Eugene positively impacts the wellbeing and positive mental health of his students. Eugene supports our mental health by demonstrating that he cares a great deal about our experiences in the program, our learning and our workloads. Eugene cares about how the school is supporting our learning goals and our unique experiences as professional, part-time students. He listens well and asks how he can help facilitate our program and professional goals. As a faculty member, he heard the concerns of students and took it upon himself to take the issues to the administration, affecting change, positively impacting the overall mental health and wellbeing of many students in the classroom. He is an all-in, invested, supportive, change-making faculty member unlike any other encountered by students in our program. He cares about his role as an instructor and he cares about his students! Eugene proves that academic rigour and compassion can happily coexist!
Eugene challenges students to deliver their best work, asking tough questions that make work better. I doubt very much that he would think that what he was doing as supporting student mental health. But that's exactly what he is doing by listening and caring about the experiences his students are having in the program! Eugene can be hard-driving and definitely challenges students to think. He's also very fair, compassionate, accommodating and doesn't hesitate to advocate on behalf of students.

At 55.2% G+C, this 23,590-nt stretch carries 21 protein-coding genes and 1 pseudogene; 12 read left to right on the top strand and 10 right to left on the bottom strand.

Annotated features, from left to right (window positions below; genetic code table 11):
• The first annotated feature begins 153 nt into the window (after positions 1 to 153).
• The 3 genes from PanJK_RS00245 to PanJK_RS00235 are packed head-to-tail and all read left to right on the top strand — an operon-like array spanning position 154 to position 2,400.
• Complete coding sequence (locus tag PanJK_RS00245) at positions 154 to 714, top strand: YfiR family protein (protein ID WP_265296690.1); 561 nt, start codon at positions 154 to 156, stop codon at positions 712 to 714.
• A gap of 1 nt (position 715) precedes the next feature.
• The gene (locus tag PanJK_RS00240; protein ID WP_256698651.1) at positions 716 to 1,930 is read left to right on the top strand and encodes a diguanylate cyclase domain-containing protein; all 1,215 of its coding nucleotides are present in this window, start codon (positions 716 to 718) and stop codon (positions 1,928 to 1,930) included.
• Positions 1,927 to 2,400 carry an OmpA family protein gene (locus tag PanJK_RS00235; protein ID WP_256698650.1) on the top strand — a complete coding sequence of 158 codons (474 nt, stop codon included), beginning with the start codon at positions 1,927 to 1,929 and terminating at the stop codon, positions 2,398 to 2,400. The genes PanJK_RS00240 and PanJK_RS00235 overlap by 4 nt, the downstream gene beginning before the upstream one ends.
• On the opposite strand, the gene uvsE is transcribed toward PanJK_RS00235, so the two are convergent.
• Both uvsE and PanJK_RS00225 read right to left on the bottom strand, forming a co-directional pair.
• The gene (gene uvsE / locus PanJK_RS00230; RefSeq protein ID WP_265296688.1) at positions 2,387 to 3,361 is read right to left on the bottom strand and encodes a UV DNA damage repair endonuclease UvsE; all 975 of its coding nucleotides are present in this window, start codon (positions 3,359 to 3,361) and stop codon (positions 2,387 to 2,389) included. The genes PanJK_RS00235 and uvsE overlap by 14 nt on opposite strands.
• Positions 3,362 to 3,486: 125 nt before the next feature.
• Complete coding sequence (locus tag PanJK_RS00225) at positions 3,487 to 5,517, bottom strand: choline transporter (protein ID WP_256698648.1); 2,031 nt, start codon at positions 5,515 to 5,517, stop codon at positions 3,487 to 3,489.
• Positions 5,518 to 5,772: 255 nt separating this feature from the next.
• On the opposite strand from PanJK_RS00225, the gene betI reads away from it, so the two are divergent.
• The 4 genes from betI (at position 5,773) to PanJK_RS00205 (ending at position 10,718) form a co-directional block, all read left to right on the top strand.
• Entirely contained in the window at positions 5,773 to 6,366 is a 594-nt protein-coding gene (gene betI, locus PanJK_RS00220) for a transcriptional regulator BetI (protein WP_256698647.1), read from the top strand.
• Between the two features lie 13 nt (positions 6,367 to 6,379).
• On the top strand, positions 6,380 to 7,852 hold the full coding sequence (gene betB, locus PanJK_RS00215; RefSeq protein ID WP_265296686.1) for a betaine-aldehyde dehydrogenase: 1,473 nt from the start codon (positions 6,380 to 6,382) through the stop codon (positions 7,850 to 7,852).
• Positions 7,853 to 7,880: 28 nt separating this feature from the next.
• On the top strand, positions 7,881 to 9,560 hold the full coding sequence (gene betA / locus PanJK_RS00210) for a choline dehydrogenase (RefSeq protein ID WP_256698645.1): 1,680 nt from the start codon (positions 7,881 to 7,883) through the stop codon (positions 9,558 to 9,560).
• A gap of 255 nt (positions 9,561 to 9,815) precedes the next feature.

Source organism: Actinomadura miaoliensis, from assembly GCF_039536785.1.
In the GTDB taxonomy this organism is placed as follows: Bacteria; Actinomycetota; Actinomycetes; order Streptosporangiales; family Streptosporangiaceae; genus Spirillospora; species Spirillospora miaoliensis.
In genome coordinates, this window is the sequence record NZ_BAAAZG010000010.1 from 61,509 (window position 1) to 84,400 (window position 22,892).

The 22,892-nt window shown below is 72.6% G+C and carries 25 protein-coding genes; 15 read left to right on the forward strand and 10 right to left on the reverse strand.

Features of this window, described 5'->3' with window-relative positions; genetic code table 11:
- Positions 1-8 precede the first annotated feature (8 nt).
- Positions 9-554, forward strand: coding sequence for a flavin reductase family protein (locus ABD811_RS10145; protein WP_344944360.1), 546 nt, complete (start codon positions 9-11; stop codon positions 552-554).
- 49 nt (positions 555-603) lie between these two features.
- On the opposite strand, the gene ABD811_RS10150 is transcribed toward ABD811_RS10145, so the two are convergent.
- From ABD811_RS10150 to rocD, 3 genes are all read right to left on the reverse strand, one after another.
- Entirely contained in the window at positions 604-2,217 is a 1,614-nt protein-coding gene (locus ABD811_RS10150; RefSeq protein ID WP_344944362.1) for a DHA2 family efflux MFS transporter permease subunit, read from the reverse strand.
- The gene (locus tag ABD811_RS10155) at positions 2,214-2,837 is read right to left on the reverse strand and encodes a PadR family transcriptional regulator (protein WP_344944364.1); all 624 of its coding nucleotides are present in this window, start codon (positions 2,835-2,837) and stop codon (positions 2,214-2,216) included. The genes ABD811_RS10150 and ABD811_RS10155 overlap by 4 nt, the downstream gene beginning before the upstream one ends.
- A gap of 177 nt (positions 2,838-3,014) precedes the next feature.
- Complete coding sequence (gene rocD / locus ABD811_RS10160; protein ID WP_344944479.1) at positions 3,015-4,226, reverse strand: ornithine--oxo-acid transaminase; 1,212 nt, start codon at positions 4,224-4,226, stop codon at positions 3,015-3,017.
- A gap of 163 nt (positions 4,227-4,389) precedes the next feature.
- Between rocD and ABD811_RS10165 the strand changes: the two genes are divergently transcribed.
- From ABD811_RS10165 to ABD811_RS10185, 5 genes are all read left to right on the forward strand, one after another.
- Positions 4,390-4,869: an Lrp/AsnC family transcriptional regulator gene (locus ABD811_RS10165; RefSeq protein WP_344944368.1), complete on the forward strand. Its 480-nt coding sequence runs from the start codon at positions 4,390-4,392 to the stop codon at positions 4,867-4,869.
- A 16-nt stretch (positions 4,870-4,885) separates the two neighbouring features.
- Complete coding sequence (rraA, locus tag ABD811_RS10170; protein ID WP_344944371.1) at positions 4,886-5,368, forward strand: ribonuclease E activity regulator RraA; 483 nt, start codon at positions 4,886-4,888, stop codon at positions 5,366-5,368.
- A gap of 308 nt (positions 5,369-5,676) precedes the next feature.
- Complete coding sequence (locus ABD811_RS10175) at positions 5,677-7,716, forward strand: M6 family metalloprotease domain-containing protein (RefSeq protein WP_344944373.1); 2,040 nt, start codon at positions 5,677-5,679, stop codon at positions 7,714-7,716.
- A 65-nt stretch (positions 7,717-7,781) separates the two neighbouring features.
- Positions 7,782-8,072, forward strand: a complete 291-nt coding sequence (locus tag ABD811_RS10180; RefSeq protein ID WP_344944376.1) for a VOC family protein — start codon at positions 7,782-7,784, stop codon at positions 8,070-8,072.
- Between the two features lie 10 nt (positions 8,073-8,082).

To me, mental health in the context of graduate school means students can successfully pursue their studies without suffering undue anxiety, stress or trauma that harms both their academic career and personal life.
Listen to students, encourage them to voice their challenges, take those challenges seriously and do what you can to address them on your own or through department leadership. Educators and staff can play an important role in identifying student mental health issues and addressing them at least to some degree.
Mental health is a broad concept that most of us have no expertise in either identifying or addressing professionally and systematically. Nevertheless, all faculty can and should exercise sensitivity, understanding and compassion with and toward students and their stresses and anxieties. We have a responsibility as professionals and an imperative as human beings to do so.
--- Eugene Lang